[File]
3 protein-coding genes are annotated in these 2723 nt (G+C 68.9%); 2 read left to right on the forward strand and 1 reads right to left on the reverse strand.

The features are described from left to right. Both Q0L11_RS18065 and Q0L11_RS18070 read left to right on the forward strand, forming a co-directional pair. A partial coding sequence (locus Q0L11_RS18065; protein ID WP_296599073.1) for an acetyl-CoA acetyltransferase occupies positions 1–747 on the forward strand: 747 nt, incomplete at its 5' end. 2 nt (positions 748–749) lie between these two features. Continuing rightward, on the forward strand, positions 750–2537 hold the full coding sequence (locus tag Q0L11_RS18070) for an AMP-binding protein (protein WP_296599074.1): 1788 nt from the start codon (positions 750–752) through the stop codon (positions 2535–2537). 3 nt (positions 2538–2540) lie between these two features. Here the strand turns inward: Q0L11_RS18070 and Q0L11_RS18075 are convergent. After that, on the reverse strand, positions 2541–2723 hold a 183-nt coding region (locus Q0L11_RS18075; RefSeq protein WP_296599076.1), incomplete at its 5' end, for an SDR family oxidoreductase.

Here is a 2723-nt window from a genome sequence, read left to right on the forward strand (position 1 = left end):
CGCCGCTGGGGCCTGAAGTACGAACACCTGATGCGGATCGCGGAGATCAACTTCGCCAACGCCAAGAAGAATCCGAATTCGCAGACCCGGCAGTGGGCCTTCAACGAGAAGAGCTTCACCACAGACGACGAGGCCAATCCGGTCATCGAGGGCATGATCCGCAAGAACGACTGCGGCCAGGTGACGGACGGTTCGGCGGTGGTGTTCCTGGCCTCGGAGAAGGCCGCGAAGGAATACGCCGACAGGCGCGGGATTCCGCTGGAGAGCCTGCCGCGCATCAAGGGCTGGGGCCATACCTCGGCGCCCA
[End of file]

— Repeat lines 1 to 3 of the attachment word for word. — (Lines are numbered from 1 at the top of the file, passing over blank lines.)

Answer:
3 protein-coding genes are annotated in these 2723 nt (G+C 68.9%); 2 read left to right on the forward strand and 1 reads right to left on the reverse strand.

The features are described from left to right. Both Q0L11_RS18065 and Q0L11_RS18070 read left to right on the forward strand, forming a co-directional pair. A partial coding sequence (locus Q0L11_RS18065; protein ID WP_296599073.1) for an acetyl-CoA acetyltransferase occupies positions 1–747 on the forward strand: 747 nt, incomplete at its 5' end. 2 nt (positions 748–749) lie between these two features. Continuing rightward, on the forward strand, positions 750–2537 hold the full coding sequence (locus tag Q0L11_RS18070) for an AMP-binding protein (protein WP_296599074.1): 1788 nt from the start codon (positions 750–752) through the stop codon (positions 2535–2537). 3 nt (positions 2538–2540) lie between these two features. Here the strand turns inward: Q0L11_RS18070 and Q0L11_RS18075 are convergent. After that, on the reverse strand, positions 2541–2723 hold a 183-nt coding region (locus Q0L11_RS18075; RefSeq protein WP_296599076.1), incomplete at its 5' end, for an SDR family oxidoreductase.

Here is a 2723-nt window from a genome sequence, read left to right on the forward strand (position 1 = left end):